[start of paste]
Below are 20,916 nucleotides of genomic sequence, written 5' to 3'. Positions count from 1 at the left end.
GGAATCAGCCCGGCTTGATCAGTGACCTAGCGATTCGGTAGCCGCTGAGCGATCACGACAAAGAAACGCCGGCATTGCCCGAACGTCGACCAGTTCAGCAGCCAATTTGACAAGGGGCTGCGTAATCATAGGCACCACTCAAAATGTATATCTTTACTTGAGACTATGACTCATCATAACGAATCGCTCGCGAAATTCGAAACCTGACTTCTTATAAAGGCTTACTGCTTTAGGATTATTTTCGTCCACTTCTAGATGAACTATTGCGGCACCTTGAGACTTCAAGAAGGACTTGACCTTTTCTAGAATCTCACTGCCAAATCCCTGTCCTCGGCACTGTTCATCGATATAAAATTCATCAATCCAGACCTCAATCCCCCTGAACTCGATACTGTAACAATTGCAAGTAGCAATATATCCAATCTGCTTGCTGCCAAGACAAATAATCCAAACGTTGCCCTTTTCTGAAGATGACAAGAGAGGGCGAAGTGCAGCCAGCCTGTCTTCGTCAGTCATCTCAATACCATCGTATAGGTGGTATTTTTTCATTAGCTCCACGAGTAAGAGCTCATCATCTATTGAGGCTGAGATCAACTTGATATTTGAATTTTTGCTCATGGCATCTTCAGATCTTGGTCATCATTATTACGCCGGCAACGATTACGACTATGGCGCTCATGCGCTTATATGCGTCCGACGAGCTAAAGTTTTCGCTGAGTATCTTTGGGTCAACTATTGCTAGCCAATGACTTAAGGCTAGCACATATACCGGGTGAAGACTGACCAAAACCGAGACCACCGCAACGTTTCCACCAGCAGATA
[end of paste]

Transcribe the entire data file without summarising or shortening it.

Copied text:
Below are 20,916 nucleotides of genomic sequence, written 5' to 3'. Positions count from 1 at the left end.
GGAATCAGCCCGGCTTGATCAGTGACCTAGCGATTCGGTAGCCGCTGAGCGATCACGACAAAGAAACGCCGGCATTGCCCGAACGTCGACCAGTTCAGCAGCCAATTTGACAAGGGGCTGCGTAATCATAGGCACCACTCAAAATGTATATCTTTACTTGAGACTATGACTCATCATAACGAATCGCTCGCGAAATTCGAAACCTGACTTCTTATAAAGGCTTACTGCTTTAGGATTATTTTCGTCCACTTCTAGATGAACTATTGCGGCACCTTGAGACTTCAAGAAGGACTTGACCTTTTCTAGAATCTCACTGCCAAATCCCTGTCCTCGGCACTGTTCATCGATATAAAATTCATCAATCCAGACCTCAATCCCCCTGAACTCGATACTGTAACAATTGCAAGTAGCAATATATCCAATCTGCTTGCTGCCAAGACAAATAATCCAAACGTTGCCCTTTTCTGAAGATGACAAGAGAGGGCGAAGTGCAGCCAGCCTGTCTTCGTCAGTCATCTCAATACCATCGTATAGGTGGTATTTTTTCATTAGCTCCACGAGTAAGAGCTCATCATCTATTGAGGCTGAGATCAACTTGATATTTGAATTTTTGCTCATGGCATCTTCAGATCTTGGTCATCATTATTACGCCGGCAACGATTACGACTATGGCGCTCATGCGCTTATATGCGTCCGACGAGCTAAAGTTTTCGCTGAGTATCTTTGGGTCAACTATTGCTAGCCAATGACTTAAGGCTAGCACATATACCGGGTGAAGACTGACCAAAACCGAGACCACCGCAACGTTTCCACCAGCAGATA